This question, in this context, means something like "in the market where you have the most market power, who are your competitors"?
Competition law has defined what 'market' means for cases like this; see https://en.wikipedia.org/wiki/Relevant_market .
Facebook competitors are literally every other company that is trying to sell advertising.
Its much more nuanced. Advertising offered by facebook is VERY different from advertising slots during Superbowl.
If I start an advertising company which charges advertisers a blanket $1 per year, I don't affect FB's market power, because I don't have the same reach or same targeting capabilities.
Standard Oil's competitors might have been every other energy-provider company, but that doesn't detract from Standard Oil's market power in subsets of the energy-provider field.
Facebook's competitors might be every other advertiser, but that doesn't mean Facebook is immune from charges of abusing its market power.
he asked for clarification. were they asking about tech companies, messaging companies, or something else (advertising companies and publishers? they never got to the other categories)
BUT had they been able to ask a clear question, they could have gotten to the point that he doesnt have many messaging competitors (wechat/snapchat/google/skype.) more importantly they could have gone a more standard protocol/decentralization approach and asked him about going back towards intra-messenger inoperability. should facebook messenger be able to talk to skype and hangouts? ALL email providers talk to each other (within reason) and if i leave gmail i can go somewhere else and CHOOSE not to email other people with gmail.
this question should have been about anticompetitive acquisitions and closed/open platforms.
If the boss wanted information, they could get it the normal way. The point of calling someone to testify before Congress is to embarrass that person, and that point is generally not well served by asking sensible questions.
Yes, there may be genuine concern and a desire to get something done, but that isn't going to happen in front of the cameras - it's going to happen in committee meetings and discussions.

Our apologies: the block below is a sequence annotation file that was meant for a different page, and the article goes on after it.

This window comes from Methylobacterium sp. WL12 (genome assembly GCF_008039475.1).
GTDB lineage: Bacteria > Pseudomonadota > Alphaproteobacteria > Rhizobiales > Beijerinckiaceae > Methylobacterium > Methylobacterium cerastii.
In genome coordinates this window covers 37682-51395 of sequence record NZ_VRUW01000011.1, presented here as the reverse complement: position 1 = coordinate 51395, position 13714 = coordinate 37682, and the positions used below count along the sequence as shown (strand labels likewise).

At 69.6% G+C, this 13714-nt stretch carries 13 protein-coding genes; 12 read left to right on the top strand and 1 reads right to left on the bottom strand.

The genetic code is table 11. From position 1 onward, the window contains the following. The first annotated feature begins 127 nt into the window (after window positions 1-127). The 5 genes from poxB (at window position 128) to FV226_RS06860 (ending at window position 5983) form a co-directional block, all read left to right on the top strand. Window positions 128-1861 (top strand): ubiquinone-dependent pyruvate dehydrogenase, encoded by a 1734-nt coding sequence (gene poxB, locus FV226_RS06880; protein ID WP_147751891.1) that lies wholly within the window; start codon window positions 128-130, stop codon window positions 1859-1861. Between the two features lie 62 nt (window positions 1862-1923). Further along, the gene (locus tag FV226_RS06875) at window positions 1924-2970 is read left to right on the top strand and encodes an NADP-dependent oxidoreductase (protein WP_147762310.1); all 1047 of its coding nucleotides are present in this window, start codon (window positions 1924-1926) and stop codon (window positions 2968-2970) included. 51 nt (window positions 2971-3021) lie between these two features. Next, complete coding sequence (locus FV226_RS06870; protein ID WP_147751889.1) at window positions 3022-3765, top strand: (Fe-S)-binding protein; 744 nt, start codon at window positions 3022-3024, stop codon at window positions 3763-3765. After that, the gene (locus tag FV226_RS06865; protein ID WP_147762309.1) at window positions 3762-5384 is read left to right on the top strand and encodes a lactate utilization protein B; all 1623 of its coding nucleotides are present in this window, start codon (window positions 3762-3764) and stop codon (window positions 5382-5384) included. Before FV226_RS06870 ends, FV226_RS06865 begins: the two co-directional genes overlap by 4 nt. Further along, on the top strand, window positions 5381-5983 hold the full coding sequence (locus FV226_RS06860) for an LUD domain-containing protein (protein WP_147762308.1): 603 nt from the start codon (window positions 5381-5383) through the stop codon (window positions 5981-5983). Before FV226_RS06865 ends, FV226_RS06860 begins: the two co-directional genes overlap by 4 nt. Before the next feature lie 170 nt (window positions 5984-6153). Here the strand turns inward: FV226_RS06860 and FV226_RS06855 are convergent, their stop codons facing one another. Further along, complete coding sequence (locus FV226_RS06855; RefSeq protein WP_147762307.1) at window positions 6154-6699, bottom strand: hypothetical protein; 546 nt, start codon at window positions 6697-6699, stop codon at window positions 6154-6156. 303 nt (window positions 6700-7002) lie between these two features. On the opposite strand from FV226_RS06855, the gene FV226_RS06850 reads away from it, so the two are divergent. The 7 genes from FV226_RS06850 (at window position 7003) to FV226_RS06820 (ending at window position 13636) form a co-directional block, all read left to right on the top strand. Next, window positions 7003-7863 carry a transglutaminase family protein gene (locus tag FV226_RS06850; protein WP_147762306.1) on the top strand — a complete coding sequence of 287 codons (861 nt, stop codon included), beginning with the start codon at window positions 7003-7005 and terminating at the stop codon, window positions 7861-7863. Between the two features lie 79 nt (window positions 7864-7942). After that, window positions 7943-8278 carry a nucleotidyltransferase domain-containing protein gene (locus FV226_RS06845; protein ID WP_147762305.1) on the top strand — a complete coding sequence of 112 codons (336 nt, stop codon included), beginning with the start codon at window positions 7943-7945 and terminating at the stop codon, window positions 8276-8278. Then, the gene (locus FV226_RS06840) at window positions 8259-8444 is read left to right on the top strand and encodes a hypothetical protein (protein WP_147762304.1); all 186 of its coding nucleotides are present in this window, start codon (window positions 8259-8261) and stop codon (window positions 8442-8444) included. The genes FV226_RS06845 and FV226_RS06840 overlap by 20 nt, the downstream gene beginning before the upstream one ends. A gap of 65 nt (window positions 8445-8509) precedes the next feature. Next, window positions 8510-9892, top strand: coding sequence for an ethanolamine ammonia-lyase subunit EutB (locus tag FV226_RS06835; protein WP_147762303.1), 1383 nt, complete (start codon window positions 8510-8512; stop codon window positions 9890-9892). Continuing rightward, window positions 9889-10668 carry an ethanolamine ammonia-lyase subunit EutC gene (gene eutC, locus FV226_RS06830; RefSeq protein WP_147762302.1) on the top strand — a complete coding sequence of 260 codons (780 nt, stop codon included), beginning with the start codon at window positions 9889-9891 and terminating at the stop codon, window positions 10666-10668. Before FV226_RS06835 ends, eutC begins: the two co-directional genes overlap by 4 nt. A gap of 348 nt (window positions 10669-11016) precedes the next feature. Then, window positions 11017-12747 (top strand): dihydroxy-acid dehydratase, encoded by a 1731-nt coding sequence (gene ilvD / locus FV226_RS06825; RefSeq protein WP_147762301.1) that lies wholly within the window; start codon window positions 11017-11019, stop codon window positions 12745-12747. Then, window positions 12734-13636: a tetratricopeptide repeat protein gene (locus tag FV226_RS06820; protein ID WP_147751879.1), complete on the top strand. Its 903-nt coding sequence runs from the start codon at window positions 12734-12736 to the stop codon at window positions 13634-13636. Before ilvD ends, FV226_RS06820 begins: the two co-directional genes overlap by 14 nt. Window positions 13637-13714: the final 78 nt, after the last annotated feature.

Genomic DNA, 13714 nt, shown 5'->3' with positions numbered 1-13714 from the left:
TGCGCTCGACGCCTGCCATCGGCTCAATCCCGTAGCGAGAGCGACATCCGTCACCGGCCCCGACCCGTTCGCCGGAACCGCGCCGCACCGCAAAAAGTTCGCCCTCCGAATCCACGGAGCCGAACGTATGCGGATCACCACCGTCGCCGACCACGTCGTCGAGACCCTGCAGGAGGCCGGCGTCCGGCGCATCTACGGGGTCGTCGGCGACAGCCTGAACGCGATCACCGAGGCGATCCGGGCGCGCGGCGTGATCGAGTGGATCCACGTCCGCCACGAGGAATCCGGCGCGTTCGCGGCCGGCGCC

What happened today was the political equivalent of WWE and just about as useful.
If Senator Graham genuinely wanted to know about Facebook's competition, there would be legions of staffers and thousands of pages of reports on it. If Senator Graham were genuinely not sure what to do about Facebook, there are exceptionally well-informed people in his office to summarize the landscape, the propsals, the pros and cons, and to debate the finer points, who are deeply familiar with everything AEI/Heritage/Cato/Brookings have to say about it, etc. because that's their full-time job.
By the time you hear a pointed question in the committee hearing room or a speech in a floor "debate" from a Senator, they've been over it with staff, decided on a position, and calculated the optimal move to present to the cameras. That you enjoy or agree with the thrust of this particular show has no bearing on the theatricality of committee hearings as a tactic. They wouldn't do it if no one enjoyed it.
It's not that politicians don't debate things in good faith. It's that they do it with and through staff (who are more like the people you find in high school debate than televised election debate), behind closed doors, and not on the floor.
- B: Admitting competition is bad for wall street, legitimizes them, and turns the narrative into whether that is true or not (you don't want that to happen either)
- C: The senator was obviously trying to bait Mark into saying that they have no competition... why? Easy anti-trust/regulation. He avoided that as well.
Mark took the most strategic path. Sure - it could have been delivered better.
I don't think monopolies are necessarily a problem that needs fixing, but call it what it is. Facebook makes decisions based on their understanding of dominance.
If you don't like Ford, you can buy a car that you can't drive on most public roads and even fewer gas stations offer you the type of gas you need.
The good outweighs the bad for me, but it hurts nonetheless. If you fare better, all the more power to you, but do note: out of sight, out of mind. You may not fully realize what you are giving up by not having a digital social network, from not being able to use Tinder, to more serious stuff, like not knowing a childhood friend has died.